martedì 16 agosto 2011

Cosa unisce la crisi finanziaria con la rivolta di Londra?

E' il tema affrontato da George Friedman in questo video Agenda: With George Friedman on a Crisis of Political Economy

L'analista americano non usa mezze parole e sostiene a chiare lettere che c'è un legame tra la crisi di legittimità delle elites finanziarie e politiche e la rivolta di Londra. Ho evidenziato in rosso alcune frasi particolarmente esplicite: 

In fact, the riots in London are kind of symptomatic of this, of the fact that some elements of society have lost such respect for the elites that they’re prepared to take extreme action. (...)
Normally, just because you cut benefits, you don’t have these kind of riots. And many of these rioters were not rioting because they were planning on going to university and weren’t going to get an opportunity to do so. You had a great deal of criminality in this and that criminality is interesting because when criminality starts to look legitimate to large numbers of people, that’s when you have a social crisis. I think it’s a mistake to look at what happened in London simply in terms of “well there were social cuts and so that’s why there was a rising.” That rising couldn’t have occurred if the elites themselves hadn’t appeared to be so corrupted, so compromised, and even one could say, so incompetent. That was the real issue that we faced there and I think if you simply say that if you do social cuts then people will riot, that’s not empirically true. It’s when you wind up in a situation where you no longer know who’s in charge nor do you care, that opportunities are created for the criminal class. Far more interesting, the rioters have been the people in London, some of them, who have justified the riots. I’m not saying that as a moral category, justified or not. What’s interesting is that it is not a universal condemnation.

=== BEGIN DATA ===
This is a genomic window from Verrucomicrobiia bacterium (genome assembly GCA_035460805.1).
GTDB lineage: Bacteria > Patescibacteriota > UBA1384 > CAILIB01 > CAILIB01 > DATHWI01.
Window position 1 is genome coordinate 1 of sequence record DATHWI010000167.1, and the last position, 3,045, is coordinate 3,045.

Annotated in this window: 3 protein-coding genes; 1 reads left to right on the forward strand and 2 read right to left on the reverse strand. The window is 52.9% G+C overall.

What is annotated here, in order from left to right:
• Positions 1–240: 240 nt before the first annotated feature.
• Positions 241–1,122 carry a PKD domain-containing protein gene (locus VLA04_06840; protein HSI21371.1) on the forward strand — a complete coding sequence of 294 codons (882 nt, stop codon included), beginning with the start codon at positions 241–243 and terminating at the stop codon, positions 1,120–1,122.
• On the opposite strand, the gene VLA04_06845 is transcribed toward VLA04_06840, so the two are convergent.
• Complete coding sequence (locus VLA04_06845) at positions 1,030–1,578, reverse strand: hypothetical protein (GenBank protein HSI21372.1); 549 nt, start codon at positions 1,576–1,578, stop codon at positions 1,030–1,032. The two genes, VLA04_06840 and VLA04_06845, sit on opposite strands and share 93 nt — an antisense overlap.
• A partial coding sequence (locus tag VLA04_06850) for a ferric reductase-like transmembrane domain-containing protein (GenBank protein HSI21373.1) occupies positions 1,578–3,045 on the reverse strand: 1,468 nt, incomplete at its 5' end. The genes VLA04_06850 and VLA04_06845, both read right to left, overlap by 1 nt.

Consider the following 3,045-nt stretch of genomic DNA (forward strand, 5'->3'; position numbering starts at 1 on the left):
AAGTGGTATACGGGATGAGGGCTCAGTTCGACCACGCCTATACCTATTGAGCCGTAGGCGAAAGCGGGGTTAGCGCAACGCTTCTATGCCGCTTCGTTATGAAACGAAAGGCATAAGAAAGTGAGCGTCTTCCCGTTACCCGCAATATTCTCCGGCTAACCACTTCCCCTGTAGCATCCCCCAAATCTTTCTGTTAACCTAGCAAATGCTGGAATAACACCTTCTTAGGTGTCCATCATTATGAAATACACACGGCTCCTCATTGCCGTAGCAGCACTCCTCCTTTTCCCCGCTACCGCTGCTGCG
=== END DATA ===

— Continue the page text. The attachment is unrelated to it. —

Secondo Friedman l'origine della delegittimazione delle elites è chiara: 

You have to look at the more fundamental issue. People who were supposed to be experts in finance did inexcusably stupid things and also in the process, profited handsomely. People in the political system who were supposed to hold these people accountable and prevent them from doing these things, failed to do it. I think in most countries we expect our politicians to steal a little money here and there on expense accounts, we expect bickering in Congress — we expect these things. But when the fundamental thing that legitimizes an elite, the financial elite’s ability to manage money prudently, is violated in two ways. First, that they clearly can’t do it. And secondly that they profit from it anyway. And when the politicians’ obligation to stabilize the system and not let people get away with this doesn’t happen, you have serious problems. So I think the problem really starts with the systemic failure of two major elites, not on minor things, not on trivial corruption, but on the fundamental thing that they were hired for. And the fact that they don’t seem to regard themselves as particularly having failed. I mean, this is what creates a crisis I think.

(...) So we have a crisis I think, not in corruption, but of sheer incompetence and indifference to incompetence, and that is something that is not necessarily unmanageable, but it’s certainly not a question of getting better regulations.

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